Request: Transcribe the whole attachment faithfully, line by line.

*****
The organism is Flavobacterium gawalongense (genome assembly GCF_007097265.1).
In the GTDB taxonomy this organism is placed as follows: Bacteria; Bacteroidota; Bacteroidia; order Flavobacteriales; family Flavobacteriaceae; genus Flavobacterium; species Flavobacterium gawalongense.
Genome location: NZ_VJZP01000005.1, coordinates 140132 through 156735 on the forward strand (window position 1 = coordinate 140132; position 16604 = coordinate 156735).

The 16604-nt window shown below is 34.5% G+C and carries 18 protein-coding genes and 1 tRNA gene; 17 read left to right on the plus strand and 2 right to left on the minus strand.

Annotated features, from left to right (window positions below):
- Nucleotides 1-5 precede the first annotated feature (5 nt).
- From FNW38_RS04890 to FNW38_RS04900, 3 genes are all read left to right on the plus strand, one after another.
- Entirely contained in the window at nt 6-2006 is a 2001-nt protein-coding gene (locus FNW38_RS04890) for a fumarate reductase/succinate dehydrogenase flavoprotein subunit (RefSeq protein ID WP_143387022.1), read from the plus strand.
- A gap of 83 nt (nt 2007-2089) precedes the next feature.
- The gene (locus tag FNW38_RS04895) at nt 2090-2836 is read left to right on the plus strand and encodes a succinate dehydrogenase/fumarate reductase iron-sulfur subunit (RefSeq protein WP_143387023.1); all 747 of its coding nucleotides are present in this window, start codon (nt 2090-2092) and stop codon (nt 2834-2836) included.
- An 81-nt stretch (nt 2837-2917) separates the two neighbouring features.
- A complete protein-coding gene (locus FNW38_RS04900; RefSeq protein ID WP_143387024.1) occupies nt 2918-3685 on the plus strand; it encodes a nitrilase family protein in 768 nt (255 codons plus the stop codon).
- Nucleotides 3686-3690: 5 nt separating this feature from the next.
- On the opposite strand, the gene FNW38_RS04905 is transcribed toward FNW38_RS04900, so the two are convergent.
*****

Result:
The organism is Flavobacterium gawalongense (genome assembly GCF_007097265.1).
In the GTDB taxonomy this organism is placed as follows: Bacteria; Bacteroidota; Bacteroidia; order Flavobacteriales; family Flavobacteriaceae; genus Flavobacterium; species Flavobacterium gawalongense.
Genome location: NZ_VJZP01000005.1, coordinates 140132 through 156735 on the forward strand (window position 1 = coordinate 140132; position 16604 = coordinate 156735).

The 16604-nt window shown below is 34.5% G+C and carries 18 protein-coding genes and 1 tRNA gene; 17 read left to right on the plus strand and 2 right to left on the minus strand.

Annotated features, from left to right (window positions below):
- Nucleotides 1-5 precede the first annotated feature (5 nt).
- From FNW38_RS04890 to FNW38_RS04900, 3 genes are all read left to right on the plus strand, one after another.
- Entirely contained in the window at nt 6-2006 is a 2001-nt protein-coding gene (locus FNW38_RS04890) for a fumarate reductase/succinate dehydrogenase flavoprotein subunit (RefSeq protein ID WP_143387022.1), read from the plus strand.
- A gap of 83 nt (nt 2007-2089) precedes the next feature.
- The gene (locus tag FNW38_RS04895) at nt 2090-2836 is read left to right on the plus strand and encodes a succinate dehydrogenase/fumarate reductase iron-sulfur subunit (RefSeq protein WP_143387023.1); all 747 of its coding nucleotides are present in this window, start codon (nt 2090-2092) and stop codon (nt 2834-2836) included.
- An 81-nt stretch (nt 2837-2917) separates the two neighbouring features.
- A complete protein-coding gene (locus FNW38_RS04900; RefSeq protein ID WP_143387024.1) occupies nt 2918-3685 on the plus strand; it encodes a nitrilase family protein in 768 nt (255 codons plus the stop codon).
- Nucleotides 3686-3690: 5 nt separating this feature from the next.
- On the opposite strand, the gene FNW38_RS04905 is transcribed toward FNW38_RS04900, so the two are convergent.